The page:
“He expressed being upset by my horrible remix, which made me even more proud of it!” Sonic Youth's Thurston Moore once mixed a quote from Oasis' Noel Gallagher into a Blur song purely to annoy bassist Alex James, a petty gesture we can all respect

Noel, Thurston, Alex James
(Image credit: Claudio Villa/AC Milan via Getty Images | Eamonn M. McCormack/Getty Images for MUBI | Jon Furniss/WireImage)

Given that the Britpop movement started as a backlash against US 'alternative' rock taking over the mainstream in the early '90s, it's not surprising that alt. rock godfathers Sonic Youth weren't initially looked upon favourably by Britpop musicians.

Speaking to MTV, Oasis guitarist, bandleader and chief songwriter Noel Gallagher once said, "I hate art in music, all this pompous art-rock like Sonic Youth and all that. You couldn’t hum one of their tunes. Sticking guitars in dustbins and you know, playing them with screwdrivers and that. I mean, fuck art – let’s rock." So amused was Sonic Youth's Thurston Moore by this quote, that he recorded Gallagher's interview on a VHS cassette, later telling NME that he found it funny “because it’s such a conservative perspective of being in a band.”

Not everyone in a Britpop band was a Sonic Youth hater however. Blur guitarist Graham Coxon was a fan, and after becoming increasingly bored of the Essex band's mock-Cockney Little Englander knees-up music on 1995's The Great Escape album, Coxon started turning to US underground bands for inspiration, stating in a Blur documentary “a lot of them were doing very interesting stuff with guitars and I needed to be nourished.“ The creation of Blur's self-titled fifth album was very much dictated by Coxon, and when the group were asked to supply some additional songs for the Japanese market, Coxon asked Thurston Moore to remix the album's final track, giving him a completely free rein as to how it should sound. Which gave Moore the opportunity to indulge in a little playful mischief-making at Blur's expense.

“I’d already got into a spat with their bass player [Alex James] because he drunkenly said some derogatory remarks to me and ever since then, I hated the guy,” Moore recalled to NME in an October 2020 interview. “So by remixing their record, I took the bass player’s track completely off and deleted it – and replaced it with screaming feedback. And I opened the track using Noel Gallagher saying: ‘I don’t like bands that are clever, putting these guitars into dustbins…’ (Laughs).”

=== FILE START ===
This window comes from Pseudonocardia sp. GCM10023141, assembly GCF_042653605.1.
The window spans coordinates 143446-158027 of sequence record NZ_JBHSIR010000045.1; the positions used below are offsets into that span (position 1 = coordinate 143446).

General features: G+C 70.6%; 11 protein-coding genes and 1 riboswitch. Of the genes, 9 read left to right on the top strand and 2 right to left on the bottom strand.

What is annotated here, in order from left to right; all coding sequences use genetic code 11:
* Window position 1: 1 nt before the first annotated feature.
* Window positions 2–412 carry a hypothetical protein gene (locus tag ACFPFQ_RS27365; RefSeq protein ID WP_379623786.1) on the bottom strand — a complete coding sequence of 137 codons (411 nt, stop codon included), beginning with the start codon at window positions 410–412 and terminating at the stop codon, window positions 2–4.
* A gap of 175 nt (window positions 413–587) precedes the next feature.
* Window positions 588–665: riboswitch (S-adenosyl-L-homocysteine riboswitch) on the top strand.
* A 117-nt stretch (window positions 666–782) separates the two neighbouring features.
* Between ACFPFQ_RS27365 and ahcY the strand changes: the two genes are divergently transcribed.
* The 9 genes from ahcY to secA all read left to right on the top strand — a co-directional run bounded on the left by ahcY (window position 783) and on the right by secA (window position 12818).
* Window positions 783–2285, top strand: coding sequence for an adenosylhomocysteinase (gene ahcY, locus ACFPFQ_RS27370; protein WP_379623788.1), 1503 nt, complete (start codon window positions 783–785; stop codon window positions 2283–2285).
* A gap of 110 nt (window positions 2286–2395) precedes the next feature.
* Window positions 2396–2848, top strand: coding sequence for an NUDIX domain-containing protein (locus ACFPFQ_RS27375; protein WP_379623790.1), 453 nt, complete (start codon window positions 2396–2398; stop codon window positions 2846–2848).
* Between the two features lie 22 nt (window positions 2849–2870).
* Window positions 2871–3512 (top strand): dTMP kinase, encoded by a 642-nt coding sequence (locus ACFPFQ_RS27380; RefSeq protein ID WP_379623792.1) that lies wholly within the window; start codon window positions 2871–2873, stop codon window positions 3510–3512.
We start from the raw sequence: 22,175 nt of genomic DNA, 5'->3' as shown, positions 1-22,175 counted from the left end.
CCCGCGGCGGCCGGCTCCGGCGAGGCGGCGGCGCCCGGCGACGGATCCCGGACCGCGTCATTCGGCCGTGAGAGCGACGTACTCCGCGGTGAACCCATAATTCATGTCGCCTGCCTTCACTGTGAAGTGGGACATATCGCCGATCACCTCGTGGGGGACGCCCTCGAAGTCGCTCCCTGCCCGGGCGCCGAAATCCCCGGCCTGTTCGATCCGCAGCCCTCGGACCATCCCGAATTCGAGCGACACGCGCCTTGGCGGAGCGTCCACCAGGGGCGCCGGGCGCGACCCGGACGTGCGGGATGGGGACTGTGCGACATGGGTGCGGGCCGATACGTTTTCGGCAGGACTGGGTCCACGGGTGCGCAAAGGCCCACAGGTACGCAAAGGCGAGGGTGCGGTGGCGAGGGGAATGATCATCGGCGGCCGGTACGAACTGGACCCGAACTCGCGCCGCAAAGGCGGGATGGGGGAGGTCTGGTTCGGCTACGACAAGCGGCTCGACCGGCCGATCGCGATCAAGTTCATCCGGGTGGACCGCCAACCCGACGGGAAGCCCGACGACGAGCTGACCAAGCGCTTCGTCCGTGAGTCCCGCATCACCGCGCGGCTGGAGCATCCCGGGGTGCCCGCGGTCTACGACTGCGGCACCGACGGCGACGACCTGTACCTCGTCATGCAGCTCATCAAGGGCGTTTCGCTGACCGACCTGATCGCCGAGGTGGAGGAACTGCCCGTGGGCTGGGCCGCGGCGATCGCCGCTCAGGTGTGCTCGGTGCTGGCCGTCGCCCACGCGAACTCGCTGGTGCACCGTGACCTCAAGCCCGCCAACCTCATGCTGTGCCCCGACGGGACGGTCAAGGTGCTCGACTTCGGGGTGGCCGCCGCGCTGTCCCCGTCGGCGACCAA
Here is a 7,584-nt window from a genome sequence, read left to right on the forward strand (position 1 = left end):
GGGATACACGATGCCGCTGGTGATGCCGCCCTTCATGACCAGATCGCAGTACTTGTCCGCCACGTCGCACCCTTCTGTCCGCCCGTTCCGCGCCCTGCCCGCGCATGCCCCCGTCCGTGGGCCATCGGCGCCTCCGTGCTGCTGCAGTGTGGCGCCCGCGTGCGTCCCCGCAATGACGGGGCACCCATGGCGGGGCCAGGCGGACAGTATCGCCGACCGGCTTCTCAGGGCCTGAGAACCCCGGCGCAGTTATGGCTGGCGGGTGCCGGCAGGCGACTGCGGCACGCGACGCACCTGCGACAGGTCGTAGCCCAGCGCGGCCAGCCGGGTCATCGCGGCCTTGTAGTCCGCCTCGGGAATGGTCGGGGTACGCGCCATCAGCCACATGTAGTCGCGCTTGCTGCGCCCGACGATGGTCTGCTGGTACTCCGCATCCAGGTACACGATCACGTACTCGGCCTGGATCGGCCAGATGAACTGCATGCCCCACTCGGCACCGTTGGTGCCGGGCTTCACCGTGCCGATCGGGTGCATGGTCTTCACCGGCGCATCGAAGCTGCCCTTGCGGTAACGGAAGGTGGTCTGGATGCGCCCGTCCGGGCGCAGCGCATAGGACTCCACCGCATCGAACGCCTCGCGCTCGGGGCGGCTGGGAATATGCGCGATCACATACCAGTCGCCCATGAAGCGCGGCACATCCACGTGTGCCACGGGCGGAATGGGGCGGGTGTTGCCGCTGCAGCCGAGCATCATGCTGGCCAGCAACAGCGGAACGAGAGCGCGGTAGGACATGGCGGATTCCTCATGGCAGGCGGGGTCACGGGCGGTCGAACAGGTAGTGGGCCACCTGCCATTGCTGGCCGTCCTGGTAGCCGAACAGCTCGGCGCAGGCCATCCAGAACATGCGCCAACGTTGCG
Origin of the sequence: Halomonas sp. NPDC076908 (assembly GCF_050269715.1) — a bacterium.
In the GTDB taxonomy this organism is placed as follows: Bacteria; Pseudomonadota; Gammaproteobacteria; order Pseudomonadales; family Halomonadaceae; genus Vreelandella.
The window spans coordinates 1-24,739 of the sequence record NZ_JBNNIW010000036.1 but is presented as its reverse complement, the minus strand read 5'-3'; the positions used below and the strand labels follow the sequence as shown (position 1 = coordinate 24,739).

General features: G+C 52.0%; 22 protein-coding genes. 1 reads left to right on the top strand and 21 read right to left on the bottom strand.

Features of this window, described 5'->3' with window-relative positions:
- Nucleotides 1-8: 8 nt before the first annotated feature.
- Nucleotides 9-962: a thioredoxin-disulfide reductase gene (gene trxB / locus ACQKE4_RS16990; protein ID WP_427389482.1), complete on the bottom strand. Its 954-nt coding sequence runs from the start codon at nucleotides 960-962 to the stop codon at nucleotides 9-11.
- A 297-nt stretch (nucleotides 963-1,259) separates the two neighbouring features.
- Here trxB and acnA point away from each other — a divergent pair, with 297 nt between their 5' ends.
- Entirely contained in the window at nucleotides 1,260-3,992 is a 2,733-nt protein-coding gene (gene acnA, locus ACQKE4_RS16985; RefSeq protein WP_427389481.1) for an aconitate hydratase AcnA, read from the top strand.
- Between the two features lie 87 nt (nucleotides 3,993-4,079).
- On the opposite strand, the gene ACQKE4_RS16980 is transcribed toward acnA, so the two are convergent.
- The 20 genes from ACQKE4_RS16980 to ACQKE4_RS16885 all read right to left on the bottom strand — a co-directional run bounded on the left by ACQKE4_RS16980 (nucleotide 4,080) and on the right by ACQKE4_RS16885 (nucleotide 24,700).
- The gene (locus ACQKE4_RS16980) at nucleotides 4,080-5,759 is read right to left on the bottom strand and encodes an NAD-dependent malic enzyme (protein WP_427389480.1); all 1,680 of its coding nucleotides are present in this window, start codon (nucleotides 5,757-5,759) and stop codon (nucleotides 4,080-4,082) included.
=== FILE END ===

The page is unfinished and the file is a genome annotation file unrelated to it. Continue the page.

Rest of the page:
“The bass player was in a magazine shortly thereafter where he expressed being upset by my horrible remix, which made me even more proud of it!”

You can hear Moore's industrial-noise remix of Essex Dogs below: whether you can heard Noel Gallagher's voice on the track is another matter, because, frankly, we can't. But maybe Thurston stabbed his VHS recording with a screwdriver before mixing in the quote, who can say?

Paul Brannigan
Contributing Editor, Louder

A music writer since 1993, formerly Editor of Kerrang! and Planet Rock magazine (RIP), Paul Brannigan is a Contributing Editor to Louder. Having previously written books on Lemmy, Dave Grohl (the Sunday Times best-seller This Is A Call) and Metallica (Birth School Metallica Death, co-authored with Ian Winwood), his Eddie Van Halen biography (Eruption in the UK, Unchained in the US) emerged in 2021. He has written for Rolling Stone, Mojo and Q, hung out with Fugazi at Dischord House, flown on Ozzy Osbourne's private jet, played Angus Young's Gibson SG, and interviewed everyone from Aerosmith and Beastie Boys to Young Gods and ZZ Top. Born in the North of Ireland, Brannigan lives in North London and supports The Arsenal.